The signal across the impedance bridge, whose amplitude is thus a reflection of the presence or absence of material about the antenna probe, is rectified and integrated by a converter circuit to produce a d-c voltage level whose value is therefore also dependent on the presence or absence of material about the antenna probe. This variable d-c voltage level is transmitted to the comparator of a switching circuit where the voltage level is compared to a reference level. The output of the switching circuit is dependent on whether the variable d-c voltage level is less than the comparator reference. Thus, the presence or absence of material about the antenna probe determines the relative value of the d-c voltage level compared to the comparator reference level of the switching circuit. The output signal from the switching circuit may also be provided in analog form.
The switching circuit output may, in turn, be used to operate a control unit, or other system, whereby indicator or warning devices may be triggered in response to the presence or absence of material about the antenna probe. Also, systems designed to add material to the bin, or other container, in which the antenna probe is located may be operated based on the output from the switching circuit, as well as may systems designed to remove material from the container.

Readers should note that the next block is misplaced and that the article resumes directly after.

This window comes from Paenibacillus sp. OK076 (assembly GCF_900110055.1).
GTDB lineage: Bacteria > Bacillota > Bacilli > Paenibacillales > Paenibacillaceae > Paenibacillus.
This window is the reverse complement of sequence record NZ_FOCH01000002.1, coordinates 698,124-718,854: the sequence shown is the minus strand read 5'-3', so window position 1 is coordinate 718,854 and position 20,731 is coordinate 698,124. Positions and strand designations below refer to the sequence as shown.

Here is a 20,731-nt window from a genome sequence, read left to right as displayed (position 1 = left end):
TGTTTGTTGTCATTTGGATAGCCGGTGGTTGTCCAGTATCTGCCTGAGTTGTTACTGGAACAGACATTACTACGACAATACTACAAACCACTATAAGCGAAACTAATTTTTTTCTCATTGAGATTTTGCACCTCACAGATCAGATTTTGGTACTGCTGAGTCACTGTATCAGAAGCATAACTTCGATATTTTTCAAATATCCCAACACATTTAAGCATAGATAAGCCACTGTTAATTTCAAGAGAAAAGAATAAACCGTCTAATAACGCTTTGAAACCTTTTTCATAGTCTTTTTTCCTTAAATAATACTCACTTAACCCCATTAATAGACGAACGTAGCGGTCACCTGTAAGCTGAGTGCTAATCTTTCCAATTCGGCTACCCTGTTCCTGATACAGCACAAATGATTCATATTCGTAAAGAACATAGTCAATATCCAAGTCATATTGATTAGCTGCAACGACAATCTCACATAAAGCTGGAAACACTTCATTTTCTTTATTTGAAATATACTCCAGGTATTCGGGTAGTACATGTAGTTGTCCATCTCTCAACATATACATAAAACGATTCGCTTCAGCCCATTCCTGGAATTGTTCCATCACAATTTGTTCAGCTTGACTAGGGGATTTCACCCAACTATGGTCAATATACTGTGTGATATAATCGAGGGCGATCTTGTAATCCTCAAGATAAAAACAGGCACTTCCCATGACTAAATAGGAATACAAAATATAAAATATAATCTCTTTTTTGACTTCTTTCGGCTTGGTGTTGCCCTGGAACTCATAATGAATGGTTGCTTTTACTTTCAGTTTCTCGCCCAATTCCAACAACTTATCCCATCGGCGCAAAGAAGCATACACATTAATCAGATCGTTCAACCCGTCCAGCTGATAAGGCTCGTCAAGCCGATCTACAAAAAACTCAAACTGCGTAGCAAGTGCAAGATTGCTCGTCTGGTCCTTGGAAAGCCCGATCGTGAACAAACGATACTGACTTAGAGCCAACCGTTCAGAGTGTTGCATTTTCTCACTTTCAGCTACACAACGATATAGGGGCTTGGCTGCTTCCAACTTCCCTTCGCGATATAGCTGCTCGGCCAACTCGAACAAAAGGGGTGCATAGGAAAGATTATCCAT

The sensitivity of the switching circuit may be adjusted to accommodate variations in the effect different materials to be detected may have on the impedance of the antenna probe. Thus, where the present invention is to be used to detect the level of, say, plastic or other materials having relatively small effects on the impedance of the antenna probe, the sensitivity of response of the switching circuit is maintained high. Where levels of materials, such as cement, having relatively large effects on the antenna probe impedance are to be determined, the sensitivity of the switching circuit is set low. It is advantageous to adjust the circuitry of the present invention to maintain a sensitivity of the switching circuit reflecting such relative strength of influence on the impedance of the antenna probe. If the sensitivity is thus too high, the switching circuit may respond to noise, or other extraneous signals. If the sensitivity is too low, the switching circuit may not respond appropriately when the level of the material about the antenna probe does effect an impedance change.